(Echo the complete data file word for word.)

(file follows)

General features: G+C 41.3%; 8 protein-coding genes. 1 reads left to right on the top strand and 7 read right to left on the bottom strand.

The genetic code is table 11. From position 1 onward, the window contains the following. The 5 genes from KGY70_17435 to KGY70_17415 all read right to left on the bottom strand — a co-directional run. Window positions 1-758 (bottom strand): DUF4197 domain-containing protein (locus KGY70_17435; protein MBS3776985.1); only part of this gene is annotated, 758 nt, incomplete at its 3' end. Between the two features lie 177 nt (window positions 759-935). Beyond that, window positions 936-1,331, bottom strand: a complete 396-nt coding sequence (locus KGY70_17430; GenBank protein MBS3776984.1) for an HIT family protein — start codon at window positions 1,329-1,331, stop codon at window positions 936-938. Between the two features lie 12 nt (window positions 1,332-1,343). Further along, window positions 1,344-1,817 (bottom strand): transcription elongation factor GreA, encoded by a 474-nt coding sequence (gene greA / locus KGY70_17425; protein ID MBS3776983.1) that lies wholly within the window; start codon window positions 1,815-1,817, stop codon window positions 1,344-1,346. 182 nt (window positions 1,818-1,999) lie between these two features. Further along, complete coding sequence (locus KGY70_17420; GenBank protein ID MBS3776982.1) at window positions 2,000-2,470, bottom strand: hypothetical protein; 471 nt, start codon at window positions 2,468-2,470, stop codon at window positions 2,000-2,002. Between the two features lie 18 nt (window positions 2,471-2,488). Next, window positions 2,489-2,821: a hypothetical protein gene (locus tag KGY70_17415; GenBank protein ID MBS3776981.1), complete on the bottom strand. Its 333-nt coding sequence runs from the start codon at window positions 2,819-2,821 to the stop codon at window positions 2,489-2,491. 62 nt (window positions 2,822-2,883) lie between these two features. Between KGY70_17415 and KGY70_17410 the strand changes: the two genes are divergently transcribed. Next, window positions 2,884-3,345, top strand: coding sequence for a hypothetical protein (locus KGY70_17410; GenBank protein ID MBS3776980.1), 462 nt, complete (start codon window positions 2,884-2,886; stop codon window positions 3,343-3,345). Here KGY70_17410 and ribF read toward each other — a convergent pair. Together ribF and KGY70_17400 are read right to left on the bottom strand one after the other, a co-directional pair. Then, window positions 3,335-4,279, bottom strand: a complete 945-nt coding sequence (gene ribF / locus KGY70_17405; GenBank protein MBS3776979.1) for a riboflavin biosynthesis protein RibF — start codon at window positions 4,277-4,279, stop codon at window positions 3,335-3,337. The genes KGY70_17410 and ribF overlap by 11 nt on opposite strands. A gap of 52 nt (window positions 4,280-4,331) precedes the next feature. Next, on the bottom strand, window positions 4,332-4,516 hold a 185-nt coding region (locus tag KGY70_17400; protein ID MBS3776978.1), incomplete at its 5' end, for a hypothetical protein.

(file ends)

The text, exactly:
General features: G+C 41.3%; 8 protein-coding genes. 1 reads left to right on the top strand and 7 read right to left on the bottom strand.

The genetic code is table 11. From position 1 onward, the window contains the following. The 5 genes from KGY70_17435 to KGY70_17415 all read right to left on the bottom strand — a co-directional run. Window positions 1-758 (bottom strand): DUF4197 domain-containing protein (locus KGY70_17435; protein MBS3776985.1); only part of this gene is annotated, 758 nt, incomplete at its 3' end. Between the two features lie 177 nt (window positions 759-935). Beyond that, window positions 936-1,331, bottom strand: a complete 396-nt coding sequence (locus KGY70_17430; GenBank protein MBS3776984.1) for an HIT family protein — start codon at window positions 1,329-1,331, stop codon at window positions 936-938. Between the two features lie 12 nt (window positions 1,332-1,343). Further along, window positions 1,344-1,817 (bottom strand): transcription elongation factor GreA, encoded by a 474-nt coding sequence (gene greA / locus KGY70_17425; protein ID MBS3776983.1) that lies wholly within the window; start codon window positions 1,815-1,817, stop codon window positions 1,344-1,346. 182 nt (window positions 1,818-1,999) lie between these two features. Further along, complete coding sequence (locus KGY70_17420; GenBank protein ID MBS3776982.1) at window positions 2,000-2,470, bottom strand: hypothetical protein; 471 nt, start codon at window positions 2,468-2,470, stop codon at window positions 2,000-2,002. Between the two features lie 18 nt (window positions 2,471-2,488). Next, window positions 2,489-2,821: a hypothetical protein gene (locus tag KGY70_17415; GenBank protein ID MBS3776981.1), complete on the bottom strand. Its 333-nt coding sequence runs from the start codon at window positions 2,819-2,821 to the stop codon at window positions 2,489-2,491. 62 nt (window positions 2,822-2,883) lie between these two features. Between KGY70_17415 and KGY70_17410 the strand changes: the two genes are divergently transcribed. Next, window positions 2,884-3,345, top strand: coding sequence for a hypothetical protein (locus KGY70_17410; GenBank protein ID MBS3776980.1), 462 nt, complete (start codon window positions 2,884-2,886; stop codon window positions 3,343-3,345). Here KGY70_17410 and ribF read toward each other — a convergent pair. Together ribF and KGY70_17400 are read right to left on the bottom strand one after the other, a co-directional pair. Then, window positions 3,335-4,279, bottom strand: a complete 945-nt coding sequence (gene ribF / locus KGY70_17405; GenBank protein MBS3776979.1) for a riboflavin biosynthesis protein RibF — start codon at window positions 4,277-4,279, stop codon at window positions 3,335-3,337. The genes KGY70_17410 and ribF overlap by 11 nt on opposite strands. A gap of 52 nt (window positions 4,280-4,331) precedes the next feature. Next, on the bottom strand, window positions 4,332-4,516 hold a 185-nt coding region (locus tag KGY70_17400; protein ID MBS3776978.1), incomplete at its 5' end, for a hypothetical protein.